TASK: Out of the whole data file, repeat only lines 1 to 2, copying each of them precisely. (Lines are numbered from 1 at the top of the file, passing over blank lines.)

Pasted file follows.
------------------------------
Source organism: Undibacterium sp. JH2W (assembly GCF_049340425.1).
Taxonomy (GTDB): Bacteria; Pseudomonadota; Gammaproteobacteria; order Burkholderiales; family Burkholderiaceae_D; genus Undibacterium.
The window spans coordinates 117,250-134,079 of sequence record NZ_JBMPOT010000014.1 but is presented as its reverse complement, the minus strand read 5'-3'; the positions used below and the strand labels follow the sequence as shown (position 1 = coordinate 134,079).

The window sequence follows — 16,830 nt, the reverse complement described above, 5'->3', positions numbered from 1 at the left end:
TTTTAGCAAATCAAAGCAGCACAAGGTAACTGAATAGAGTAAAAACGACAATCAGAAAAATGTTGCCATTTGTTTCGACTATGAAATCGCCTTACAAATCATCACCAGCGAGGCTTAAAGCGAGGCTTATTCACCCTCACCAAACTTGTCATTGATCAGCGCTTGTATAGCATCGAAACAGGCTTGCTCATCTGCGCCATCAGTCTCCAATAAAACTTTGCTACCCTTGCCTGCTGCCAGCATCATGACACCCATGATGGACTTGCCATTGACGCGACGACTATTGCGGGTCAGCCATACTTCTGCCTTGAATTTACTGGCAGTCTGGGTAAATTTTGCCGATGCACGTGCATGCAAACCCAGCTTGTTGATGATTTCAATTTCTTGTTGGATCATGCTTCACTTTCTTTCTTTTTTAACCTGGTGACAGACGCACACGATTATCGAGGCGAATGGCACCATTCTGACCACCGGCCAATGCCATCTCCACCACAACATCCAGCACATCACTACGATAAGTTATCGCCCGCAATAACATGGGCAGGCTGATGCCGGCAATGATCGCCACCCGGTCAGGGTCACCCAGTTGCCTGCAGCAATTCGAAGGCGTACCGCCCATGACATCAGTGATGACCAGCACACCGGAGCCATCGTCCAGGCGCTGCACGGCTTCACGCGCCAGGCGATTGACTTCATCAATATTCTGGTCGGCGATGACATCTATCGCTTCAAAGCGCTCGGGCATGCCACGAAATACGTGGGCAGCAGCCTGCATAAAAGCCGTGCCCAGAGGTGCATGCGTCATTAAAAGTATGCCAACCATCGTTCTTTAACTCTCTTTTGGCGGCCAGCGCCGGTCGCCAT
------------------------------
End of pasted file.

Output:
Source organism: Undibacterium sp. JH2W (assembly GCF_049340425.1).
Taxonomy (GTDB): Bacteria; Pseudomonadota; Gammaproteobacteria; order Burkholderiales; family Burkholderiaceae_D; genus Undibacterium.